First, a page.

The trucking industry has a reputation for being low-margin, highly fragmented and cyclical. Many tech companies have an interest in shaking up and rethinking the industry.
Uber has publicly introduced self-driving cars, but almost none of those driven miles are entirely autonomous. Uber’s self-driving cars are picking up passengers in Pittsburgh, PA.
Uber Technologies, Inc. acquired self-driving truck startup, Otto, for $680 million. Uber-Otto is aiming to establish itself as a freight hauler and a tech partner in the logistics industry.
Otto’s autonomous technology allows trucks to drive themselves on roads, but keeps two copilots on board since handling the open highways is a challenge. A trailer full of Budweiser beer drove itself 120 miles down Colorado’s I-25 in October 2016, with no one behind the wheel. Uber-Otto teamed up with Anheuser-Busch InBev for the delivery, which is the first time an autonomous truck made a commercial shipment.
Industry observers don’t expect immediate buy-in to Uberization in trucking. Stifel analyst John Larkin said, “Shippers are simply not going to turn over a $250,000 load to a company that has the technology, but little knowledge or experience in the highly nuanced world of freight transportation.” The Department of Transportation generated a 112-page document to confirm that those working on self-driving tech prioritize safety and share valid, non-proprietary data.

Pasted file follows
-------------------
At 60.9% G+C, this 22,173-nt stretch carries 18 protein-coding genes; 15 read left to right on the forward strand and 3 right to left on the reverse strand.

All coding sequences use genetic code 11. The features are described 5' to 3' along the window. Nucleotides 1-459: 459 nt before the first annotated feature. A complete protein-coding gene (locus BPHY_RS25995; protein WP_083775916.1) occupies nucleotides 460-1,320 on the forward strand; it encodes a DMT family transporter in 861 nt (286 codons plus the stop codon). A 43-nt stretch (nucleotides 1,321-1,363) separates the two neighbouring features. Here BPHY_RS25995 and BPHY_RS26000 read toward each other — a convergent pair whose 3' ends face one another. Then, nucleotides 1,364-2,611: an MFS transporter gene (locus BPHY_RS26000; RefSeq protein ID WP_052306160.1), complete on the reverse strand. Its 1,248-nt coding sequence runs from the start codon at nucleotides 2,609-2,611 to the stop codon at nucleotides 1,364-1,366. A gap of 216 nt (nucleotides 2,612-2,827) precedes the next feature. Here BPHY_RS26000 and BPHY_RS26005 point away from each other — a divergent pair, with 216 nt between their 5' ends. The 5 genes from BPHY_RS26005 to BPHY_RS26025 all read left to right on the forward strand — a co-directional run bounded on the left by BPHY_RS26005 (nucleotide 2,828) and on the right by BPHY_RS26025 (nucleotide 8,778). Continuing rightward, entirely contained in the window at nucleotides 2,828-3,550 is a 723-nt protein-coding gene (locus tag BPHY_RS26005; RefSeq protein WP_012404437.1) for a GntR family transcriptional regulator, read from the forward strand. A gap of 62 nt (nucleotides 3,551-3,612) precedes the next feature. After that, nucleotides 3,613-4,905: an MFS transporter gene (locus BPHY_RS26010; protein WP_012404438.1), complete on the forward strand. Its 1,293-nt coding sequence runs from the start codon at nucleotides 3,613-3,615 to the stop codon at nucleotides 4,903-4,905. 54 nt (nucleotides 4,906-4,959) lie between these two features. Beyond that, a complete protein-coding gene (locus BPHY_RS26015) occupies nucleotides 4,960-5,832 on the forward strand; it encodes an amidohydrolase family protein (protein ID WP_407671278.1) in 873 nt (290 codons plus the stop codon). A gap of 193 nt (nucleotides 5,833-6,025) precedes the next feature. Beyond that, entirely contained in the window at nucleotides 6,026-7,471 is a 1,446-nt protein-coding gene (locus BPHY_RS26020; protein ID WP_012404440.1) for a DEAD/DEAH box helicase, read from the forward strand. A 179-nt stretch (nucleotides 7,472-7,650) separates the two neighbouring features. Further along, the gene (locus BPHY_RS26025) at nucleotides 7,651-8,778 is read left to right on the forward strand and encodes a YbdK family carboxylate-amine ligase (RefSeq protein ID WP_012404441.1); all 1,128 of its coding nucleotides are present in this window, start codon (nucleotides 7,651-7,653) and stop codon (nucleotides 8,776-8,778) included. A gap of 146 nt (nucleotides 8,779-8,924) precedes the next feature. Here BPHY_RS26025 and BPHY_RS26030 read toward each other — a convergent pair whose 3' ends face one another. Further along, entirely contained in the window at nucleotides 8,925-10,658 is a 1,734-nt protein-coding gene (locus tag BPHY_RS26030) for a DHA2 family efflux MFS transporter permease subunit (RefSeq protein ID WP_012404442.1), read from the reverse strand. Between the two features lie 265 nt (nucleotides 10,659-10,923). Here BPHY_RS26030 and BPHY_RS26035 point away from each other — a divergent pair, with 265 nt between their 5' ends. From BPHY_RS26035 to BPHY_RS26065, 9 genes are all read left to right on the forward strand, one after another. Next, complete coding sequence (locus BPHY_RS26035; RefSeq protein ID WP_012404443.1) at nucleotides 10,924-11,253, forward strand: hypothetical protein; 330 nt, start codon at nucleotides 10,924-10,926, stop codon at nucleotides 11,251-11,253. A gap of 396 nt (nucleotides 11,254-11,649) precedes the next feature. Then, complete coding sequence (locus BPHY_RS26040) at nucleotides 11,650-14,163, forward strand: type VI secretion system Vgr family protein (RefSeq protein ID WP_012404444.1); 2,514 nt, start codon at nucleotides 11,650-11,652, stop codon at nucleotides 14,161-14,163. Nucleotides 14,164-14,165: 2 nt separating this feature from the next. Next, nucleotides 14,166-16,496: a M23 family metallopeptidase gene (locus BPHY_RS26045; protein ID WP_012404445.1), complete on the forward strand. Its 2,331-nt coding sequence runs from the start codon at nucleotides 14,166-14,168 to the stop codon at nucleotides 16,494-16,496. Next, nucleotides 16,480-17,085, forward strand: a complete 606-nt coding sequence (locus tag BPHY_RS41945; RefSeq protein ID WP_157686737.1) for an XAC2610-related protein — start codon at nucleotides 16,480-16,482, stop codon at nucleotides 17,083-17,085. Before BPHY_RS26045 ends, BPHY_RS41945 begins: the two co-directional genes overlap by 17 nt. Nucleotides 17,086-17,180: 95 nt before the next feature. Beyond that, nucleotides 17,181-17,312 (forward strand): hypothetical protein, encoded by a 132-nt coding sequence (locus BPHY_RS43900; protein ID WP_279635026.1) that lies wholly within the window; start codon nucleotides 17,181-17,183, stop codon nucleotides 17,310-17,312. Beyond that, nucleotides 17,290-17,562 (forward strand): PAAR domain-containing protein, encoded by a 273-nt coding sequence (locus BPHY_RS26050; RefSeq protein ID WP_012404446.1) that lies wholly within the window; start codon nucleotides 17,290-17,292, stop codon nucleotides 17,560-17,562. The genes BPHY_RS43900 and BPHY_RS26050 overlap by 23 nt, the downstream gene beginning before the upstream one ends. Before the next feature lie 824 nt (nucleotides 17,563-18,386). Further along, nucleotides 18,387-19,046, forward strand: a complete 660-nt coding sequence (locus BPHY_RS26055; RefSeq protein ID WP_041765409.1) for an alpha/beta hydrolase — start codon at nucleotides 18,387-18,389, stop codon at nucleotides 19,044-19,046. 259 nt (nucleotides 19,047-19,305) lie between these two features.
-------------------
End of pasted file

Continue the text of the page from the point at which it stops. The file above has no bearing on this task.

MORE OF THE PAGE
Ultimately, Uber wants to change the competitive logistics landscape and Otto truck technology plans to partner with the industry. Uber and Otto are working to build a freight network that will connect shippers and carriers, similar to Uber’s model of matching passengers and drivers.
Other companies are developing technology, too. Ford said it would have a fully autonomous vehicle in service by 2021. Tesla announced plans for an electric semi-truck. Uber has a 300-million-dollar partnership with Volvo to assist each other in developing self-driving technology.
Morgan Stanley research anticipates that advanced transportation technology, including autonomous driving systems, platooning and electrification of trucking will offer carriers up to a 75% reduction in costs.
Uber has launched another project, Uber Elevate, to bring flying cars to commuters by 2026. The VTOL aircraft would be able to travel at 150 mph for up to 100 miles and carry multiple passengers, including a pilot.